The role was a combination of trading standards and weights and measures, designed to ensure that ingredients of the correct type and quality were being used and that the citizens were not being overcharged for their ale. His powers are now ceremonial, no longer able to levy fines on errant publicans or even send them to the stocks or to jail.

Still, it is good to see some customs maintained. Cheers!

Diet Of The Week

While I’m happy to eat pancakes on Shrove Tuesday I have rather given up on giving up things for Lent. So, I am in awe of Del Hall from Cincinnati who has given up solid food for 46 days, relying on beer for the majority of his sustenance, topped up with water, black coffee and herbal tea. I have been on a bender like that but not for so long.

This is the third year that he has followed this unusual diet and claims that not only did he lose between 40 and 50 pounds in weight each time in 2019 and 2020 but also saw an improvement in his blood pressure and cholesterol levels. He is restricting himself to between three and five beers a day, he says, and is going to change the type and brands of beer he quaffs regularly so that he does not get bored with it.

As well as hoping for some health benefits, he had already lost just over 5 pounds after three days, he is raising money via a crowdfunding initiative called Sgt. Del’s Virtual Tip Jar to help local bars and restaurants that have suffered through the pandemic.

More power to his elbow!

Beer Of The Week (2)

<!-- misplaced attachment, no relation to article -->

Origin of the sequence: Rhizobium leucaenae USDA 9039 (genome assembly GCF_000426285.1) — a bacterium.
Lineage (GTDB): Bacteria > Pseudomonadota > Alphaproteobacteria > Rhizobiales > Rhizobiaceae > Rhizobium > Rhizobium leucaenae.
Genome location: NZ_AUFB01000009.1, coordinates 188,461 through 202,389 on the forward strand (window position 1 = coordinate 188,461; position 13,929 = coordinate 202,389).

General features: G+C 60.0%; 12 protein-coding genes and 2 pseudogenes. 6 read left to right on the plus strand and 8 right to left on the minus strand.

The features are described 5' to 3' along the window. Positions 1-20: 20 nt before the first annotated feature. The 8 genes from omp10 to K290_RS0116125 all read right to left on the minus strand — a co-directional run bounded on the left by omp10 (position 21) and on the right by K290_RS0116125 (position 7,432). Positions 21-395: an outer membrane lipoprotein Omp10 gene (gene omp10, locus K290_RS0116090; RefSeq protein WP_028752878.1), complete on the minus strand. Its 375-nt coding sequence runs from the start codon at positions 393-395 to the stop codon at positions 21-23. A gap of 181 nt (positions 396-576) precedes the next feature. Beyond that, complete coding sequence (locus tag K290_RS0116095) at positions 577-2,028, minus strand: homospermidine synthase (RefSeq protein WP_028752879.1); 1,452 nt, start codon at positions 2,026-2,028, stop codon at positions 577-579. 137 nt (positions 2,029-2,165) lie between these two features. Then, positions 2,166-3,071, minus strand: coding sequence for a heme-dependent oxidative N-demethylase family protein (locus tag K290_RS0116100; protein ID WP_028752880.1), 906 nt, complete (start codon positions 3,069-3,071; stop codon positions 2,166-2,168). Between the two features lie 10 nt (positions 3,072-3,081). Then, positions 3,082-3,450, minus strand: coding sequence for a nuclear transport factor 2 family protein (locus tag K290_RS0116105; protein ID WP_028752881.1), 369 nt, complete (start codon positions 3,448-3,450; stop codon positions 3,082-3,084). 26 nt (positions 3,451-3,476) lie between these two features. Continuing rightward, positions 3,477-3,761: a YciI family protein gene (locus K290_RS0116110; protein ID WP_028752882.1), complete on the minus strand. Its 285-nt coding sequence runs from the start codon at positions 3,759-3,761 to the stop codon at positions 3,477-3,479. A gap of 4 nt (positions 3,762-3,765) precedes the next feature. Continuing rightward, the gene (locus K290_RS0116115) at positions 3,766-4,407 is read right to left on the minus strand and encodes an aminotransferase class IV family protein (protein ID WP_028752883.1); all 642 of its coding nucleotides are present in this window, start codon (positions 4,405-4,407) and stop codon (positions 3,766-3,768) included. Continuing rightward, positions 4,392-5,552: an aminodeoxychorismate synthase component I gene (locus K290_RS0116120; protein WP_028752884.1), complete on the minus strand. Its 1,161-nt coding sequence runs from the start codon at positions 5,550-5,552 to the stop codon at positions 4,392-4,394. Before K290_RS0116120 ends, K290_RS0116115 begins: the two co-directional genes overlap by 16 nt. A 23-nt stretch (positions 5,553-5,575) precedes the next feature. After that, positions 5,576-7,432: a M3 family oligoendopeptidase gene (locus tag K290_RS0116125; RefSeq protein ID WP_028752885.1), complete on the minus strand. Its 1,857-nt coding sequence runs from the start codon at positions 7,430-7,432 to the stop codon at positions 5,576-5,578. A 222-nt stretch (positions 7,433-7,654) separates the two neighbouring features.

Looking for a Kolsch that is inoffensive and not too bitter? The Minocqua Brewing Company from Oneida County in Wisconsin has launched a Biden Beer that is said to be just the ticket.

It is a limited-edition brew and is on sale at $6 for a 32-ounce crowler and $15 for a three-pack.

Owner, Kirk Bangstad, sees this as the culmination of his campaign in support of the Presidential hopeful, having been threatened, in September, with a fine for a sign in support of the Democrat which covered one side of his brewpub.

Cheers!

Covid-19 Tales (6)

Pubs will need all the help they can get when they re-open. The Federal Federation of Cafés in Belgium has come up with a novel idea – a reverse Happy Hour or Helpy Hour.

Instead of getting two drinks for the price of one, the Federation is encouraging topers to volunteer to pay double the price for their favourite beverage in an attempt to preserve the Belgian café culture. The President, Diane Delen, claimed that the helpy hour would be “a temporary measure that will help avoid an avalanche of bankruptcies”.

It might just take off. I would pay almost anything for my first pint of draught real ale.